Diversity & Inclusion

EEOC Taking Close Look at Hiring Decisions

Someone applies for a job and doesn’t get it. End of story? Not necessarily. More than 6,300 unsuccessful job applicants have complained to the Equal Employment Opportunity Commission (EEOC) so far this fiscal year, claiming illegal discrimination kept them out of a job.

Bass Pro, Weight Watchers in EEOC’s Sights

The EEOC is focusing on failure to hire. In late September, it sued sporting goods retailer Bass Pro Outdoor World, LLC, alleging that it engaged in a pattern or practice of failing to hire African American and Hispanic applicants for jobs in its retail stores nationwide. The lawsuit also alleges that Bass Pro unlawfully destroyed or failed to keep records and documents related to employment applications and internal discrimination complaints and punished employees who opposed its unlawful practices.

The EEOC also recently sued Weight Watchers, claiming it broke the law against pregnancy discrimination when it refused to hire a pregnant woman as a group leader. The woman was a longtime Weight Watchers member who had successfully met and maintained her weight goals, a statement from the EEOC says. The applicant’s own group leader encouraged her to apply for the position, but Weight Watchers told her it didn’t hire pregnant women and refused to consider her, the agency alleges.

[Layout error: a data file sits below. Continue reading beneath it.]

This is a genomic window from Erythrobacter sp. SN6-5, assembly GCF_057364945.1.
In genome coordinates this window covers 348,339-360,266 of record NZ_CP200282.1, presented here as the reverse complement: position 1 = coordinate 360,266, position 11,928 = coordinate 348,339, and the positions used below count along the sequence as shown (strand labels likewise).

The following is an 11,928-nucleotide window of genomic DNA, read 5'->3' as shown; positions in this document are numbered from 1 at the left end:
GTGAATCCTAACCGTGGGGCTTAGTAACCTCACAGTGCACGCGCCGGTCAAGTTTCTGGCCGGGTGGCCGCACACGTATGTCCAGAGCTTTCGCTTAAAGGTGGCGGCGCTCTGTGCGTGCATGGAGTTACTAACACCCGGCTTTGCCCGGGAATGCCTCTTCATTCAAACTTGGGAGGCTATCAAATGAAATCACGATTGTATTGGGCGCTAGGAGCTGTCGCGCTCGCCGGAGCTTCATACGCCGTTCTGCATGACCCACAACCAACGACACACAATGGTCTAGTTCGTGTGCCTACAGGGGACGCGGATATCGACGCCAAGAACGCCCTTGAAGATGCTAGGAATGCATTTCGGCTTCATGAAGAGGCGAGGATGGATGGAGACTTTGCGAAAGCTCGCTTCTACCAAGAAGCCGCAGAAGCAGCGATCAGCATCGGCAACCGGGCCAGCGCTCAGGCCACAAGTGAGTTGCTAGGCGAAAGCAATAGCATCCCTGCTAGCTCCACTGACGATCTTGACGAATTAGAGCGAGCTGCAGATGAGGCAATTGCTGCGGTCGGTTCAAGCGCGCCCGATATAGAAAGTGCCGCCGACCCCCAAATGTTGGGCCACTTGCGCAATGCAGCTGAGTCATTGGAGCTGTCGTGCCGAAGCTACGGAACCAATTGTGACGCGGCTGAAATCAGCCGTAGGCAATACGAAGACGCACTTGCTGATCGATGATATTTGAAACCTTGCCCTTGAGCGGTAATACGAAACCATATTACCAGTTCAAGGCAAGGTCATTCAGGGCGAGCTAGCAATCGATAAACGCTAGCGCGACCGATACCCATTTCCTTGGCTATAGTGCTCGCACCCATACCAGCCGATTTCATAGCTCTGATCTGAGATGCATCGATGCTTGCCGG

Failure-to-hire charges make up about six to 10 percent of annual claims filed with the EEOC over the past 12 years, commission data show. This year, the EEOC has displayed great interest in pursuing barriers to employment, possibly because the job market is so tight in the struggling economy. It has held meetings on hiring discrimination in general, some employers’ decision not to hire unemployed people, and the effect background screenings for arrests and convictions have on hiring.

“Intentional discrimination in hiring remains a significant problem,” EEOC Chair Jacqueline A. Berrien said in a statement. “The EEOC will continue to address this problem through enhanced education and outreach and through vigorous enforcement of the law.”

Red Flags for Commission

In a statement, EEOC General Counsel P. David Lopez said the commission will go to court to end such practices as “conformity to discriminatory customer preferences, employing prohibited stereotypes about jobs, and targeted recruitment procedures aimed at only attracting certain racial or national origin group member applicants.”

EEOC data show that claimants most often allege age discrimination as the reason they weren’t hired, followed by race, disability, and nonpregnancy-related sex discrimination. The overall failure-to-hire numbers reached their 11-year high in fiscal year 2002, with 8,374 charges, which accounted for about 10 percent of all discrimination charges.

The EEOC itself acknowledges that hiring discrimination cases can be very hard to identify and investigate, in part because applicants often don’t know who was hired or the composition of the employer’s workforce.

Going by the Numbers